Here is an interesting chess problem: How would you play if you are White? (Hint is given at the end of the story on Sam Loyd's chess puzzles ... scroll forward.)
Puzzle #1 (White to play):
The above reminds me of the following set of chess puzzles by Sam Loyd, the great American puzzlist of the 19th century. He created a story around it:
In 1713, Charles XII of Sweden was in a campaign against the Turks. One day, in between the battles, he played a chess game in the field against one of his generals. The following position was reached and Charles announced mate in 3. Puzzle #2 (White to play):
Just when he was about to make his move, a stray bullet took the White Knight off the board. Charles was unconcerned, and said that was all right, he still had a mate in 4 without the Knight. Puzzle #3 (White to play):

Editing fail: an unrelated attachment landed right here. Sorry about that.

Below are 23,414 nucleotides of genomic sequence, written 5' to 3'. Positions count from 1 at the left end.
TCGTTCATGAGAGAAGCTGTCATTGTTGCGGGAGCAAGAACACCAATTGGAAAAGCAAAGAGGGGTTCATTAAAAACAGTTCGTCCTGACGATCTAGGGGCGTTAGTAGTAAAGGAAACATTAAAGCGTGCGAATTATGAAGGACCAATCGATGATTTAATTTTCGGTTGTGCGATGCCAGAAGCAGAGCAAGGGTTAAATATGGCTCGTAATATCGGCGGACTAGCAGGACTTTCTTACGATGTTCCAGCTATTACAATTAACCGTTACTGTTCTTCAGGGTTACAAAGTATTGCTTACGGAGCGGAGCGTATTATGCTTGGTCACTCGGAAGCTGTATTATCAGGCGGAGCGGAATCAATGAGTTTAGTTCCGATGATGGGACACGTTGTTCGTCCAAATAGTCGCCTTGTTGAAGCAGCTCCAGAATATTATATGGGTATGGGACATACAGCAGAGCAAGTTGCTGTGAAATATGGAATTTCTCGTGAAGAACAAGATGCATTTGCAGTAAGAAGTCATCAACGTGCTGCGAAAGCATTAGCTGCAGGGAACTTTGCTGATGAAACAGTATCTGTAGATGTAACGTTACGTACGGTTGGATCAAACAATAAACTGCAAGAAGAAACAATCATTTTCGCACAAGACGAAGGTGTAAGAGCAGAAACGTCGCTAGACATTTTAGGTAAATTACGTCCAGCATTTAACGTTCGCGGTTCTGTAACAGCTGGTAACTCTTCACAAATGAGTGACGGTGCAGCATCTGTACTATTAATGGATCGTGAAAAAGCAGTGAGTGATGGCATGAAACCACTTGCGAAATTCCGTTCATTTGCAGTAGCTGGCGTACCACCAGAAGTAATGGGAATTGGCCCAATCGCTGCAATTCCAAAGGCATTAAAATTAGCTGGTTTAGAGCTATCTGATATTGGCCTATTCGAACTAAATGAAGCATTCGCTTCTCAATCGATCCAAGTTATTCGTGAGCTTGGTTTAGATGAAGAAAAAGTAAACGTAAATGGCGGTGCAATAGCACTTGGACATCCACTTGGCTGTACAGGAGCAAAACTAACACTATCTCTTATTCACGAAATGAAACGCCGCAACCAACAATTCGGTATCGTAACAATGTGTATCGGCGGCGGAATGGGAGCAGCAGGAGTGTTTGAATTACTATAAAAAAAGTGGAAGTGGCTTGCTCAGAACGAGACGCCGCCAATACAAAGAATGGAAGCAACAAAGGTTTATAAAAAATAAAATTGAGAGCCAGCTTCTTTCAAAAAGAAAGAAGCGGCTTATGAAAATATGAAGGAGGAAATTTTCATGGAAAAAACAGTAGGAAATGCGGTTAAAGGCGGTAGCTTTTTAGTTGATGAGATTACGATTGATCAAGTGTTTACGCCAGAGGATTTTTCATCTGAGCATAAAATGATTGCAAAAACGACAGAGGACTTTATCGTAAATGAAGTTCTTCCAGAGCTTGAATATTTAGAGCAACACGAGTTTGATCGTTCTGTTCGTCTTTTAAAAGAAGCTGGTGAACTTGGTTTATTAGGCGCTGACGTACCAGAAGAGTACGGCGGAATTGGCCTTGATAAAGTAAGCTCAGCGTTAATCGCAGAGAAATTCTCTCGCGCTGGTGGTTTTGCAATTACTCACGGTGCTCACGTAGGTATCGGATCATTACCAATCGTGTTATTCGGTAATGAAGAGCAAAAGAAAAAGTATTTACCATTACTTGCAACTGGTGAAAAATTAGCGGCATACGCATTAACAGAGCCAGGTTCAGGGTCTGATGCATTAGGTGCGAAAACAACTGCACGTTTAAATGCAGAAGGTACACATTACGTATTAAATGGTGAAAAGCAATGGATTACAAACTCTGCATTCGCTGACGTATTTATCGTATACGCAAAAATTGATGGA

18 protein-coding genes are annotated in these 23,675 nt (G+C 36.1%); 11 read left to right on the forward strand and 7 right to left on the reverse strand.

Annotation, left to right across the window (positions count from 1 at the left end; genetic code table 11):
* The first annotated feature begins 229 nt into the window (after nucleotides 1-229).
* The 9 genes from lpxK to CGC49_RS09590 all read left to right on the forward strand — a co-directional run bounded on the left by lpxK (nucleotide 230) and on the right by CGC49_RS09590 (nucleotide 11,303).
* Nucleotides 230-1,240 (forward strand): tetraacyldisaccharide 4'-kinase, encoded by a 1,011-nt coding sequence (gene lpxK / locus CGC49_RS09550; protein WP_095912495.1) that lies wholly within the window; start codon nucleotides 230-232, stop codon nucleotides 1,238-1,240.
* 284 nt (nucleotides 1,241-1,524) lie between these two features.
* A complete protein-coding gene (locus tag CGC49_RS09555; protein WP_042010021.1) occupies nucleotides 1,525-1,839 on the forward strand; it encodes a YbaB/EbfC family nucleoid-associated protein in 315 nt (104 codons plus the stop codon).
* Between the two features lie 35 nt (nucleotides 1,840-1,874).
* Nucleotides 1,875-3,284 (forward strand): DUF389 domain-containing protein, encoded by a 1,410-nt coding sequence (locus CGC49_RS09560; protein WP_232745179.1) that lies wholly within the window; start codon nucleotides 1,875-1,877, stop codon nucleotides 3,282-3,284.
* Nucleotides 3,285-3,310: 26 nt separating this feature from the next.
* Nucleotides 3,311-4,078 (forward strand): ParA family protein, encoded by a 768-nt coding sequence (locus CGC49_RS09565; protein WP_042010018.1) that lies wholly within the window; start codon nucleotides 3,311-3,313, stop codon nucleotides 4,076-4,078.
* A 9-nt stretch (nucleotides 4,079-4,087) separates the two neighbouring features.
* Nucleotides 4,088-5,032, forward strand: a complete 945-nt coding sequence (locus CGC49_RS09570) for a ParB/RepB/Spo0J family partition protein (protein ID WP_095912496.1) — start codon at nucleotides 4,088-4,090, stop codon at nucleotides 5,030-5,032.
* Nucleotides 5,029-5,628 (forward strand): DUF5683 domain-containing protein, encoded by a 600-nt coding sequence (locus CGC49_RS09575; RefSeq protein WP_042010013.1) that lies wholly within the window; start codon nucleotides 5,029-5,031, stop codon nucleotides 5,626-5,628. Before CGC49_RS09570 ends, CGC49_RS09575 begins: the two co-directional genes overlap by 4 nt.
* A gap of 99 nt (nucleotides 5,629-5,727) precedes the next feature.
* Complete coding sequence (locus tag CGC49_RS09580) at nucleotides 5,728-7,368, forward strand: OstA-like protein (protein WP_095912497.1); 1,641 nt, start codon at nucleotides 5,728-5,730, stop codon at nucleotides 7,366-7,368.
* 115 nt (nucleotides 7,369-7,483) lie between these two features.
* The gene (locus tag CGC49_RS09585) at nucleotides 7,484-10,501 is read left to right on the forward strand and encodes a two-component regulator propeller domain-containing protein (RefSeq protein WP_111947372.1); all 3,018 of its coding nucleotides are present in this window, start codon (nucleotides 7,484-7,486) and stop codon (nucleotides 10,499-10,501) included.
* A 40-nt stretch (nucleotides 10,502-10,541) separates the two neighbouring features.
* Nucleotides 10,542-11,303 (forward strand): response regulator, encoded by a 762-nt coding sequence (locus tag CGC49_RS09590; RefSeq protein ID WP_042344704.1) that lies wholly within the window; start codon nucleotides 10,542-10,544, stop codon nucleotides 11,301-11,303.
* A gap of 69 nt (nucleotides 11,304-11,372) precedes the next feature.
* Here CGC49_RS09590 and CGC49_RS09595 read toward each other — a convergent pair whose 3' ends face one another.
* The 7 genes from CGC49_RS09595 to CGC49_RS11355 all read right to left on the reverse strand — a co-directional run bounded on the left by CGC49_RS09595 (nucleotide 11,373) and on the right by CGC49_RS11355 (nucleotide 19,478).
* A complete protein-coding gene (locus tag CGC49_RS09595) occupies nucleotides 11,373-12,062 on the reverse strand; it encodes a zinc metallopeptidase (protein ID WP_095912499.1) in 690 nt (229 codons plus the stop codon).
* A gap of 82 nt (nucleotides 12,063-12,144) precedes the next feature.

He was just about to make his move when another bullet shot off the White Pawn on the Rook file. Charles studied the position and said not to worry, he found a mate in 5. Puzzle #4 (White to play):
Then the general remarked, "What a pity, Your Majesty, the first bullet didn't take the Rook off the board, rather than the Knight."
Charles replied with a smile, "Then I just have to declare mate in 6." Puzzle #5 (White to play):
Back to Puzzle #1 ... Here is a hint on how to solve it ... using Sam Loyd's battle field analogy, if a bullet had shot off White's Queen, White can declare mate in 4. And if another bullet had shot off White's Bishop, White can declare mate in 2.